There will never be a politician quite like him. A man who lived and breathed regional NSW, whose cheerful, almost jolly, demeanour with that unmistakable practical quality that issued from farming stock made him approachable, reachable and relatable.
It was a successful, passionate blend of country and one that will be mourned by those in Ian Armstrong’s home town of Cowra, those in his former electorate of Lachlan, those scattered throughout rural and regional NSW and, of course, his beloved National Party.
The former leader of the NSW Nationals and Deputy Premier of NSW, the Hon Ian Armstrong AM OBE has died, aged 83.
NSW Premier Gladys Berijiklian said Mr Armstrong embodied what it was to be a rural advocate, having been responsible for ensuring public servants work in the regional communities they represent. He relocated the Department of Agriculture to Orange in 1992, the single largest decentralisation process undertaken by a government department.
He also served as Minister for Agriculture and Rural Affairs, and the list of community organisations and boards he volunteered for during his lifetime was significant, signifying a life dedicated to serving and representing regional people.
Despite his substantive contributions as a minister and as deputy premier, his commitment to his electorate of Lachlan never wavered and the area still benefits from his legacy as its local member.
Mr Armstrong represented the seat of Lachlan in the NSW Legislative Assembly for 25 years between 1981 and 2007.
The Premier said Mr Armstrong would be dearly missed and his tireless work for the people of NSW and to the NSW Nationals will live on forever.
“Our condolences to his family and to all the people touched by the life of this remarkable person,” she said.
Member for Cootamundra Steph Cooke offered her condolences to Mr Armstrong’s family.
She said he had been a champion of rural and regional NSW and would be sorely missed.
“His loss is one felt by all of regional NSW,” she said.
“Ian Armstrong is the reason we expect to see services and public servants in communities west of the Blue Mountains. He is the reason we look at the regions as a viable and vibrant place to live and work. He is the reason rural, regional and remote NSW expect their opinions to be heard and their way of life championed.”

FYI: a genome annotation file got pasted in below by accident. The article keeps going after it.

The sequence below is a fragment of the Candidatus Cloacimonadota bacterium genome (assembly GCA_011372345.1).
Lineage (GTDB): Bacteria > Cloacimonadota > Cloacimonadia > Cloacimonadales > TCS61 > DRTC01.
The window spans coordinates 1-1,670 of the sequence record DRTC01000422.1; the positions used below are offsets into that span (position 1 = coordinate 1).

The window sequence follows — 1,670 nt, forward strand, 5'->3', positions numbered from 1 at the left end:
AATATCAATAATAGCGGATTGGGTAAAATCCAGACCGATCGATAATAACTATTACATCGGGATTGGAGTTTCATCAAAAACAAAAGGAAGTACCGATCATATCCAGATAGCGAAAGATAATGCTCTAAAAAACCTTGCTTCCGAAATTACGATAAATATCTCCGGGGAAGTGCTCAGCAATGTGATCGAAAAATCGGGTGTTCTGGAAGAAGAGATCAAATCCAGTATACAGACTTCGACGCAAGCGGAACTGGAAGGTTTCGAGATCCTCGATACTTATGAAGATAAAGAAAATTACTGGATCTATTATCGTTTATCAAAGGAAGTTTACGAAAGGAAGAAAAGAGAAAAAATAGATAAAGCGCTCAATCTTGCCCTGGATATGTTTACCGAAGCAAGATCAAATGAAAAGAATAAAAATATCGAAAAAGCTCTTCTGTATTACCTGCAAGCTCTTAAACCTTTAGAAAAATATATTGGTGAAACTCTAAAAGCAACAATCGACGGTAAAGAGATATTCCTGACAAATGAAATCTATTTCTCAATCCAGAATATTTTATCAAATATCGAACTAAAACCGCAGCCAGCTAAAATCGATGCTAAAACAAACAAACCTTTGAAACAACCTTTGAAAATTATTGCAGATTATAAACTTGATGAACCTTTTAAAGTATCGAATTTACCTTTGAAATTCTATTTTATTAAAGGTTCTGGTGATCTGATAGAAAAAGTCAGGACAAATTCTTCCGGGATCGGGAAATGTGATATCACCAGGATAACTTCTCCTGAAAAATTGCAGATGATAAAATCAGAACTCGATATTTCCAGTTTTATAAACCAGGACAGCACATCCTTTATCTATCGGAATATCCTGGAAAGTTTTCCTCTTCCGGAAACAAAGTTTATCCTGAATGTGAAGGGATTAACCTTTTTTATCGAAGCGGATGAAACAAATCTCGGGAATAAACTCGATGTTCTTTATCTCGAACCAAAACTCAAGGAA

Ms Cooke said unveiling the Ian Armstrong Building in Orange this year provided an opportunity to celebrate his pioneering efforts to bring public servants closer to the people they serve.
“His legacy is not just in bricks and mortar,” she said, “it is in the way we see ourselves as rural and regional people, the strength of our communities and the hope with which we face the future.
“Vale, Ian. We may never see his like again.”
Former Federal Member for Hume, then Gilmore and former federal National Party minister John Sharp’s home shire of Young bordered Armstrong’s shire of Cowra, meaning both men often found themselves in the same room, or paddock.
Mr Sharp told About Regional that Ian Armstrong was the best politician on the stump that he ever came across.
“He could hold a meeting anywhere and hold everyone’s attention and get a message across like no other,” he said. “He remembered everyone’s name, he knew everybody and everybody knew Ian.
“He was a terrific local member, he was everywhere … a prolific traveller around the electorate and constantly on the job.”
Ian Armstrong had a habit of ringing very early in the morning, Mr Sharp said, because he was an early riser and he would make every moment count once he was up and running.
“I recall one of the most challenging moments for Cowra when it was announced that the Edgells canning factory was to close,” Mr Sharp said.
“Ian and I obtained a large sum of money from its owner to help promote the Cowra district for new investors, who eventually came and built a new modern canning factory.
“What was initially seen as a blow to the district worked out okay in the end because of Ian’s tireless efforts.”
The NSW Government has offered a state service to the Armstrong family – wife Jenny and his two children, Angela and Angus.
Original Article published by Edwina Mason on About Regional.